Workplace bullying and psychological distress of employees across socioeconomic strata: A cross-sectional study

Chan Caryn Mei Hsien, Jyh Eiin Wong, Lena Lay Ling Yeap, Lei Hum Wee, Nor Aini Jamil @ A. Wahab, Yogarabindranath Swarna Nantha

Research output: Contribution to journalArticle

Abstract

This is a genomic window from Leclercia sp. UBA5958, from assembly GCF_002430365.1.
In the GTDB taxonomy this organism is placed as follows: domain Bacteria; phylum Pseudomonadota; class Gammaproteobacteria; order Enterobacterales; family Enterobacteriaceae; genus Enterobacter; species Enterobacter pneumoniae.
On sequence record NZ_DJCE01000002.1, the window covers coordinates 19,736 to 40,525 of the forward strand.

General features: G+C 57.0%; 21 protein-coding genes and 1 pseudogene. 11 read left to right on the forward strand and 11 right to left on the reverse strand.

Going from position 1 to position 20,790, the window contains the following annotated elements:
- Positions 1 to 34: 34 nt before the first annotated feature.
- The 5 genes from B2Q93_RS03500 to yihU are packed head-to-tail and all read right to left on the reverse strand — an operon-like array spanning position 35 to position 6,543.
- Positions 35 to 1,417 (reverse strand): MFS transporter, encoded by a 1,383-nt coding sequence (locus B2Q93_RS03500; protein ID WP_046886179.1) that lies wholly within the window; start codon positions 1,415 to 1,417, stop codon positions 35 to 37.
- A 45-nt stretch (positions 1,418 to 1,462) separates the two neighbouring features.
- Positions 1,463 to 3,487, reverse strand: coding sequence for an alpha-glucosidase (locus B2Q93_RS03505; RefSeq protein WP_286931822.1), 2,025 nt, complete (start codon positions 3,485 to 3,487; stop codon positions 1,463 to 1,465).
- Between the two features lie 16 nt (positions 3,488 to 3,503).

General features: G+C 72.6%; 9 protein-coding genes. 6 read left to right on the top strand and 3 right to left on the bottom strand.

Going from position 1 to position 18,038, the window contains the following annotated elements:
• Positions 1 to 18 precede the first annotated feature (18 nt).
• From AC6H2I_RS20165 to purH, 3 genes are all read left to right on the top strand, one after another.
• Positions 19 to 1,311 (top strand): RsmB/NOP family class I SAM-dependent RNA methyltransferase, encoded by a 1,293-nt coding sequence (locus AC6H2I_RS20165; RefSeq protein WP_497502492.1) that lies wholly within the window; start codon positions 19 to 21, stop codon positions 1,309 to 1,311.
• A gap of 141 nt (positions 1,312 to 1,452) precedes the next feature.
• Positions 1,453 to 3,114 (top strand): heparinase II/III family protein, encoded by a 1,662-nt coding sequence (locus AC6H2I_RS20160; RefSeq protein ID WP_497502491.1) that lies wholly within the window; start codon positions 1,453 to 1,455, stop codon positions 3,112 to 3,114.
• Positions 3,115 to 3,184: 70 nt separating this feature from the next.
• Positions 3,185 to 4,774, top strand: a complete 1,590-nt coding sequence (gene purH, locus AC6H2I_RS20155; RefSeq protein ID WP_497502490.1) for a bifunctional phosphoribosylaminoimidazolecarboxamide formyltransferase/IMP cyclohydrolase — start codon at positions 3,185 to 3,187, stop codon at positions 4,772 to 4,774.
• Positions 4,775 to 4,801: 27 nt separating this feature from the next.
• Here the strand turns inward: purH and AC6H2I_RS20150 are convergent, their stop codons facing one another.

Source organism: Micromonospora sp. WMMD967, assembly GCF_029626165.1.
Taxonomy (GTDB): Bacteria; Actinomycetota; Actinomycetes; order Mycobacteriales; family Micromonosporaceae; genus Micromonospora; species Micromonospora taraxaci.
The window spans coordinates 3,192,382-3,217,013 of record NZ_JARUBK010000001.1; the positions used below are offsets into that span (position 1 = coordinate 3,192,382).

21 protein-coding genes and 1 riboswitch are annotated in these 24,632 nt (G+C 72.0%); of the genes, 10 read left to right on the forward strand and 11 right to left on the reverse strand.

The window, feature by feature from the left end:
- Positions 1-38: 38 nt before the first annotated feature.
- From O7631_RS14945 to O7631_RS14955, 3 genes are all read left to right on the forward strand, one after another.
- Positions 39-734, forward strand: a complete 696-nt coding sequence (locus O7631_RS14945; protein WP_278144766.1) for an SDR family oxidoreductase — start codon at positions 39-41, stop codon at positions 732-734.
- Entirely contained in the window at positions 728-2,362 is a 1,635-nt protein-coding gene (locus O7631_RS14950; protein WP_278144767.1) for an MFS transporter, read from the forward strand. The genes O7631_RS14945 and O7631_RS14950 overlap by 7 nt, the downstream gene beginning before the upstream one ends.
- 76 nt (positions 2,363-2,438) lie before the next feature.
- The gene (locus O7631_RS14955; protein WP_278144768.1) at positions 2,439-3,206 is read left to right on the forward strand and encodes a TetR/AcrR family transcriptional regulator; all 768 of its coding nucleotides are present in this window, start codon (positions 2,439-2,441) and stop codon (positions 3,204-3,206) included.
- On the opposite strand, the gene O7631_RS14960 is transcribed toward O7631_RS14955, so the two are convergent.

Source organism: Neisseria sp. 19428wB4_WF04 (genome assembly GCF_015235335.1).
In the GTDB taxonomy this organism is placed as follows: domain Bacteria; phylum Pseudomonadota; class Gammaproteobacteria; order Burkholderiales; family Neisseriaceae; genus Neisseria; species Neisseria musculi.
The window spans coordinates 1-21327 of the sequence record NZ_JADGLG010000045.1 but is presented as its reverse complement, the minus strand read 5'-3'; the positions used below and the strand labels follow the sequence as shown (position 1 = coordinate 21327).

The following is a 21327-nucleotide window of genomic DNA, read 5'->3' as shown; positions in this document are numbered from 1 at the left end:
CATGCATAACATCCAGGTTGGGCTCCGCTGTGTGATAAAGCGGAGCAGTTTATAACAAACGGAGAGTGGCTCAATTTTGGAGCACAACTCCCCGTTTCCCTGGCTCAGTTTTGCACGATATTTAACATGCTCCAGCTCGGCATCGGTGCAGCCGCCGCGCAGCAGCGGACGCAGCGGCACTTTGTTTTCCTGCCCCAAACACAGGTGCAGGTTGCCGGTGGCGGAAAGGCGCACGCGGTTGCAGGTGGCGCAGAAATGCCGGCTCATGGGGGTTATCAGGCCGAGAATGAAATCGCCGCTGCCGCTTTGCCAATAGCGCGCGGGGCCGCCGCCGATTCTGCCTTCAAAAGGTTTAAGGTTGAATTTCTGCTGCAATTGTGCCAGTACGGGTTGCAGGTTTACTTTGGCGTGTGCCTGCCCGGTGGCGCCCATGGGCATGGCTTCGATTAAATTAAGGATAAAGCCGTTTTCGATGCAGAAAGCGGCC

Background: 1Little is known of the extent of workplace bullying in Malaysia, despite its growing recognition worldwide as a serious public health issue in the workplace. Workplace bullying is linked to stress-related health issues, as well as socioeconomic consequences which may include absenteeism due to sick days and unemployment. We sought to examine the prevalence of workplace bullying and its association with socioeconomic factors and psychological distress in a large observational study of Malaysian employees. Methods: This study employed cross-sectional, self-reported survey methodology. We used the 6-item Kessler screening scale (K6) to assess psychological distress (cutoff score ≥ 13, range 0-24, with higher scores indicating greater psychological distress). Participants self-reported their perceptions of whether they had been bullied at work and how frequently this occurred. A multivariate logistic regression was conducted with ever bullying and never bullying as dichotomous categories. Results: There were a total of 5235 participants (62.3% female). Participant ages ranged from 18 to 85, mean ± standard deviation (M ± SD): 33.88 ± 8.83. A total of 2045 (39.1%) participants reported ever being bullied. Of these, 731 (14.0%) reported being subject to at least occasional bullying, while another 194 (3.7%) reported it as a common occurrence. Across all income strata, mean scores for psychological distress were significantly higher for ever bullied employees (M ± SD: 8.69 ± 4.83) compared to those never bullied (M ± SD: 5.75 ± 4.49). Regression analysis indicated significant associations (p < 0.001) between workplace bullying with being female (Adjusted OR (aOR) = 1.27, 95% CI 1.12-1.44), higher individual income levels of between RM4,000 to RM7,999 (aOR =1.24, 95% CI 1.06-1.45) and RM8,000 and above (aOR = 1.31, 95% CI 1.10-1.56), and psychological distress (aOR = 1.15, 95% CI 1.13-1.16). Conclusions: More than one in three employees reported having experienced workplace bullying, which was found to be specifically associated with being female, drawing a higher income, and greater psychological distress. In general, low individual income was associated with greater psychological distress. However, higher income employees were far more likely to report experiencing workplace bullying. Findings from this study offer relevant insight into the associations between socioeconomic status and psychological distress in workplace bullying.